Coffeeshop Campers & the Honor System
One of the first decisions any coffeeshop owner has to make is what to do about the people who hang out all day studying, using the free wireless, and lounging on the couches, but don't actually spend any money. Sure, they spend $1.50 on a small coffee from time to time, but they nurse it for hours and take up room that might be used for other, paying customers.
If you're not a coffeeshop owner you might think that this is no big deal. After all, it's not like the person is using up costly products. They aren't eating free food or drinking free beverages. It doesn't cost any more to provide ten people with wireless than it does to provide one. And, they aren't using up a bunch of dishes that then have to be washed.
But, from the perspective of a coffeeshop owner, this is a huge problem. Here at CTTP, we need to bring in on average $100 PER HOUR simply to cover our costs. That means, if all of our customers were people who stayed for three hours and spent $1.50 for coffee, we would require 200 people in our shop every hour we were open, 7 days a week, just to stay in business.
Fortunately, not all of our patrons are quite so thrifty. We have lots of customers who buy more than a small coffee and many of them just drink (or eat) and run. We even have a large contingent of people who get their coffee and food to go. Nonetheless, at this juncture, our paying customers are not making up for the money our other customers don't spend, and this is a concern for us.
We have looked around a lot at how other coffeeshops deal with this problem and, for the most part, we aren't impressed. One strategy frequently employed is to disconnect the free wireless. Another strategy is to require a minimum purchase for every hour spent in the store. Some places even cover their electrical outlets, so people can't plug in their computers.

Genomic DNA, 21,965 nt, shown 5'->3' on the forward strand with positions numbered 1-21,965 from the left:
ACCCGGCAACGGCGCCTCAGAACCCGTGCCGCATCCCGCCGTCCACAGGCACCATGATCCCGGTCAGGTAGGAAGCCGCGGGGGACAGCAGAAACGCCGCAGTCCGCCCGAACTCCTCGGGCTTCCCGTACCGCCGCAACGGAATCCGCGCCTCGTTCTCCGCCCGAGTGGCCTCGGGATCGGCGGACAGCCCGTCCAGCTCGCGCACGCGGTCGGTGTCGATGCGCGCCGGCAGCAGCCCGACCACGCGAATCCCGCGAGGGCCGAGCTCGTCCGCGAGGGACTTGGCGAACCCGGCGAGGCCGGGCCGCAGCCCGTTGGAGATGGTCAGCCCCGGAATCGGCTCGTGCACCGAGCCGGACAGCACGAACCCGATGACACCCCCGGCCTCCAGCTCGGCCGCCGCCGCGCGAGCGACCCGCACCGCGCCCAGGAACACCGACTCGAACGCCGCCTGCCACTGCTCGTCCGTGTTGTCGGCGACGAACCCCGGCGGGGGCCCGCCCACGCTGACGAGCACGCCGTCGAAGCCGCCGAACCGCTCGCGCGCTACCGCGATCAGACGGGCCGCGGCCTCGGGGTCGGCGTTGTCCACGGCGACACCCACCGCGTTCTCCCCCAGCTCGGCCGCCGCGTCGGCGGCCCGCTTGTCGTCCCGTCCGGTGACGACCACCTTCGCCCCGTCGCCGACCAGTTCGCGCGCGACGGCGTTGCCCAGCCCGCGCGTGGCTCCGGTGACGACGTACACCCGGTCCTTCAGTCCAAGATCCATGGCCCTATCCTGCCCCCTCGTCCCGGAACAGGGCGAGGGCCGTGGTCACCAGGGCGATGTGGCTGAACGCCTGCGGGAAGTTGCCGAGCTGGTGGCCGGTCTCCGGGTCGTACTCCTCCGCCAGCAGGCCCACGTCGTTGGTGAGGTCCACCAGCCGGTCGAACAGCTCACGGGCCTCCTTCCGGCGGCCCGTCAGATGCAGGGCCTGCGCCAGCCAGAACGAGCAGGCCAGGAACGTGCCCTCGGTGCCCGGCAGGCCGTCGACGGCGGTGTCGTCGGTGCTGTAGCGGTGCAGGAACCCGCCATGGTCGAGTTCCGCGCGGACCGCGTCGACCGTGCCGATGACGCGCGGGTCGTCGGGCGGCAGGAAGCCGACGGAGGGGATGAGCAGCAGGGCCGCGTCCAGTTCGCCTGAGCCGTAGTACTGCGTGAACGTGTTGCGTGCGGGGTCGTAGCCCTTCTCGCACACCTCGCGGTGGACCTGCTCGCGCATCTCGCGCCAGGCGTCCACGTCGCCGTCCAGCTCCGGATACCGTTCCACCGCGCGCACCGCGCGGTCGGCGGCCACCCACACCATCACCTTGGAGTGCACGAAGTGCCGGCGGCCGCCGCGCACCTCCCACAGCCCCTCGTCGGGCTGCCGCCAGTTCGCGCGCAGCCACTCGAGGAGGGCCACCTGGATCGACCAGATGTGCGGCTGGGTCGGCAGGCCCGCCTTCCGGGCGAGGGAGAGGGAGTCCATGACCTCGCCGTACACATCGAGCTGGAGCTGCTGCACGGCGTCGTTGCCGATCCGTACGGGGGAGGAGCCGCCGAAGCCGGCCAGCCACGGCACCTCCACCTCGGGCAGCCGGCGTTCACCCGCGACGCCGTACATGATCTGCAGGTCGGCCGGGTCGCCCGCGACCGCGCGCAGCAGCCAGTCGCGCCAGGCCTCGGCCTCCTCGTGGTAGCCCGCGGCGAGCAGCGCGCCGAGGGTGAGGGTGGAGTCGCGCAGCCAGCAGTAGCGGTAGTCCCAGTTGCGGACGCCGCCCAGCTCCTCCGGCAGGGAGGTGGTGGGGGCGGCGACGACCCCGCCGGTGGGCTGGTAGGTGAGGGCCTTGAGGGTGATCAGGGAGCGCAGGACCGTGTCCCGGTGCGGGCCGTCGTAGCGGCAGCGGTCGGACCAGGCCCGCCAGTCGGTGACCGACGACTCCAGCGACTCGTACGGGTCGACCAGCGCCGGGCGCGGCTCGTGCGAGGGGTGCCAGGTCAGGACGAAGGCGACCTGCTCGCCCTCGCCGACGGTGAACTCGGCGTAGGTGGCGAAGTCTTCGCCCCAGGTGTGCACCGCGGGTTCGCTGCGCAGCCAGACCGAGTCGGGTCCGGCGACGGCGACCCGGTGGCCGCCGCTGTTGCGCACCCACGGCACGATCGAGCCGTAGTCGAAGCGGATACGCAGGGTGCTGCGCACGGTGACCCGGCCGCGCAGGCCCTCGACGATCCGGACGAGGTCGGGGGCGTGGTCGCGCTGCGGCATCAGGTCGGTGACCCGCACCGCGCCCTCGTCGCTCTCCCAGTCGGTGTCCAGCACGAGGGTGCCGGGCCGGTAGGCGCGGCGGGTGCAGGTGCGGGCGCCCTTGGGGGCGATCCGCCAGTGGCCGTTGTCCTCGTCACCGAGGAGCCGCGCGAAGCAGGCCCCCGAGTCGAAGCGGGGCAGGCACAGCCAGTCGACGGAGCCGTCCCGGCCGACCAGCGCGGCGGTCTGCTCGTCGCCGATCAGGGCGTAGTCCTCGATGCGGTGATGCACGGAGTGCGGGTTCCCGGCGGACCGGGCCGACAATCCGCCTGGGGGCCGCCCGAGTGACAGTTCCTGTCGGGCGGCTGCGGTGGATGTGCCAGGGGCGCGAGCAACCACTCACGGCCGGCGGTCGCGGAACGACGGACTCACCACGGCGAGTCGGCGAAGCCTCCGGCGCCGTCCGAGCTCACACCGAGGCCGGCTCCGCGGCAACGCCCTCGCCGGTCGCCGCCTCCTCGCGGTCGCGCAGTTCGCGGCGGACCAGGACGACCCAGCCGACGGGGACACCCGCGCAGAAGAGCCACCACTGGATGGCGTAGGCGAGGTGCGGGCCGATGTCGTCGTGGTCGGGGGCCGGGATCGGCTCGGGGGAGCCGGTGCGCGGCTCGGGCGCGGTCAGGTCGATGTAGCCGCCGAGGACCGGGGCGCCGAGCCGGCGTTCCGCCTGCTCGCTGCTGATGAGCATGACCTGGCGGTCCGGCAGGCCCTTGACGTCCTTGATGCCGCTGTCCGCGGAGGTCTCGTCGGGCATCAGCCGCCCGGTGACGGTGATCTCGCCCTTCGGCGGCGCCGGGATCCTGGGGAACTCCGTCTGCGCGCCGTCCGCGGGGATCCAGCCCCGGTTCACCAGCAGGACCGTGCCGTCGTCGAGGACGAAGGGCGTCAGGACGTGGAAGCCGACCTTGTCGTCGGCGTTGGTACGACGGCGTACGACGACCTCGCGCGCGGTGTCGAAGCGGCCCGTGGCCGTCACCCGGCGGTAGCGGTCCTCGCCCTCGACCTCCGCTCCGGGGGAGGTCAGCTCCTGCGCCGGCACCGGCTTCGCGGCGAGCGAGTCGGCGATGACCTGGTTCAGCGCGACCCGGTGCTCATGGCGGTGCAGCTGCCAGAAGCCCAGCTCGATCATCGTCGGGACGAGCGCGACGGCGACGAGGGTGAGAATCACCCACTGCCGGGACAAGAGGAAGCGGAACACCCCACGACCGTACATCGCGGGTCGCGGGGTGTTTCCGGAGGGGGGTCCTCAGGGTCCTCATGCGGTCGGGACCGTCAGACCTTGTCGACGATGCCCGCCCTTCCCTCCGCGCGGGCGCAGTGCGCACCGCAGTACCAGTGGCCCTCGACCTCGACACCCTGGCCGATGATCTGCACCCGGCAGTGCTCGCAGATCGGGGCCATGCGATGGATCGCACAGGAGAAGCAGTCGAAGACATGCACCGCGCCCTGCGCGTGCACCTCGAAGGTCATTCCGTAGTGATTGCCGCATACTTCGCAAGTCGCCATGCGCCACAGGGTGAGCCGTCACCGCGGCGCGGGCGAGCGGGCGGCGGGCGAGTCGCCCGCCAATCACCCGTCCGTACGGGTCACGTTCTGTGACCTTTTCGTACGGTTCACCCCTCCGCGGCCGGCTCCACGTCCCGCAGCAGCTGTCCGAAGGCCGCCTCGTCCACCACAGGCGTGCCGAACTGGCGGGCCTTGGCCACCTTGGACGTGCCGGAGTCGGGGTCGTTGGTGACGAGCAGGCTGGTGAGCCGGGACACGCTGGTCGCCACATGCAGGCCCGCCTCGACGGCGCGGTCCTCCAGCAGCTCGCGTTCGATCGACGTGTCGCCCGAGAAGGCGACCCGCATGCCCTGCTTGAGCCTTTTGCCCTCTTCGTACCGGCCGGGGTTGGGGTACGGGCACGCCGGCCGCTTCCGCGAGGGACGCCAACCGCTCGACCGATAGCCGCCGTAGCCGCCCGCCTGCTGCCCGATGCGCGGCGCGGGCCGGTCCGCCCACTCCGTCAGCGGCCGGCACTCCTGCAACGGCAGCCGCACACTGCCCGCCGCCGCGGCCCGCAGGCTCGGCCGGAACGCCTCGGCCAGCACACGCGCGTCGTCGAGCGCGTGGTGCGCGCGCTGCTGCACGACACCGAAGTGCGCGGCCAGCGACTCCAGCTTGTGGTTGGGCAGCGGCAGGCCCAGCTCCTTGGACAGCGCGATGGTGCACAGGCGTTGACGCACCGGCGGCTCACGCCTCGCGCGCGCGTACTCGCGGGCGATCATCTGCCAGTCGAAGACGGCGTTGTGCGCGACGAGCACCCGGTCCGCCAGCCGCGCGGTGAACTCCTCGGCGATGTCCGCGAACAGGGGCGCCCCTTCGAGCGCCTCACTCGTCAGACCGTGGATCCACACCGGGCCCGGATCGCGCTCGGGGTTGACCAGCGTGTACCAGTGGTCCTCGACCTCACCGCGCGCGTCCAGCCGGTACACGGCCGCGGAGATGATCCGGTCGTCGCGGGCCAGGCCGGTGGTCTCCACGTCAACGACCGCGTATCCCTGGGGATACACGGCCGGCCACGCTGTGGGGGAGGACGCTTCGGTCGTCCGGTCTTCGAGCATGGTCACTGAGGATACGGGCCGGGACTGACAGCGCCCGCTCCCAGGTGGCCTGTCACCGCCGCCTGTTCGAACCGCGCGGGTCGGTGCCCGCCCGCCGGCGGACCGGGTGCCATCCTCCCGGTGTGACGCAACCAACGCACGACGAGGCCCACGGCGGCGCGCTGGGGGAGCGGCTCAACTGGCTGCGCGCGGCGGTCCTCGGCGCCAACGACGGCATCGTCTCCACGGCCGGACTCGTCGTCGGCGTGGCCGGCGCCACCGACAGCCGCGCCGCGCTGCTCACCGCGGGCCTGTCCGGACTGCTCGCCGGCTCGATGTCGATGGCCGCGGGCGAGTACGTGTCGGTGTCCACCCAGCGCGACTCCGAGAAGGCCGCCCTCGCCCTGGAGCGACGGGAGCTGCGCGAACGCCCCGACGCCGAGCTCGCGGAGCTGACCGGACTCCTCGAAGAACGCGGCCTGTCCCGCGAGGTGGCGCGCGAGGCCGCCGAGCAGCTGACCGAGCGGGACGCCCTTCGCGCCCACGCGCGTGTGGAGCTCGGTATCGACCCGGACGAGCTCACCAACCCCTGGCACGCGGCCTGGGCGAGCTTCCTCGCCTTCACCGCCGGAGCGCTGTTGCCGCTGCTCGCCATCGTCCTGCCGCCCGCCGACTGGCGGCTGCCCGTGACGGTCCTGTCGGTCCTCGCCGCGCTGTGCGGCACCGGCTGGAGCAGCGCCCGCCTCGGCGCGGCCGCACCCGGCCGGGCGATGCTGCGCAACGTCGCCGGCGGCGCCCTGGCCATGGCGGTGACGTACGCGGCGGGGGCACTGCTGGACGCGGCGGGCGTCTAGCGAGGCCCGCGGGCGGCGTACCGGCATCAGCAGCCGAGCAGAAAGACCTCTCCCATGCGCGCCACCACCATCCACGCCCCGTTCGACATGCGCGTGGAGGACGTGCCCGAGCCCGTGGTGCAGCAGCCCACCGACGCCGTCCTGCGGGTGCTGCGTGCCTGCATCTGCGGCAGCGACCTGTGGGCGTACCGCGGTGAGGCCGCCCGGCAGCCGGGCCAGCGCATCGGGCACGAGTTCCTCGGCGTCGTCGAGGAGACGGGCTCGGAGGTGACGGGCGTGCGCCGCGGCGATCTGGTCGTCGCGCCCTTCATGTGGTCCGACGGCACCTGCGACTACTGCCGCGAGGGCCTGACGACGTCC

We can't imagine using any of these strategies at CTTP because they are fundamentally at odds with the spirit of our shop. When we opened our doors we wanted to be a warm, inviting, and inspirational space where people could come to get their work done, hang out with friends, and drink great coffee. Putting restrictions on what people can do while they are here would undermine that mission.
Beyond that, CTTP is well aware that the people who come to our shop represent a wide range of socioeconomic strata. Some are students living off of loans. Some are professionals. Some are homeless. Some are middle class American tourists visiting from out of town. Some are parents. And some are seniors living off of fixed incomes. As a result, there is a great diversity in what our patrons are reasonably able to pay for our services.
Since the last thing we want to do at CTTP is restrict who can and cannot come to our shop on the basis of income, we are determined not to introduce a mandatory minimum. However, that doesn't mean we can't expect our better-off customers to contribute their fair share of our revenues. For now, we are working off the honor system, trusting our patrons to do the right thing.
Which brings us to the question, what is a reasonable amount for us to expect a person to spend at our shop? After some thought, it seems to me that if every student or senior spent $3/hr, every working person spent $4/hr, and every professional spent $5/hr, we would be a lot closer to meeting our monthly costs without placing an undue burden on our customers.
What do you think? Do you have any ideas for addressing the freeloader problem that are in keeping with the spirit of CTTP? How much do you think is reasonable for a person in your situation to spend per hour spent at the shop?
Postscript: Right after I posted this blog entry, I stumbled across a post by one of our regulars, Kevin Burton, on the subject of free-wifi in coffeeshops. He makes some terrific points about how businesses should stop trying to discourage laptop users and start offering them other useful paid services to defray overhead costs. I think this is a great idea, but I would like to hear some suggestions about how to do this at CTTP while still remaining accessible to our lower income clients. What kinds of services could CTTP conceivably offer that would be of value to the laptop brigades?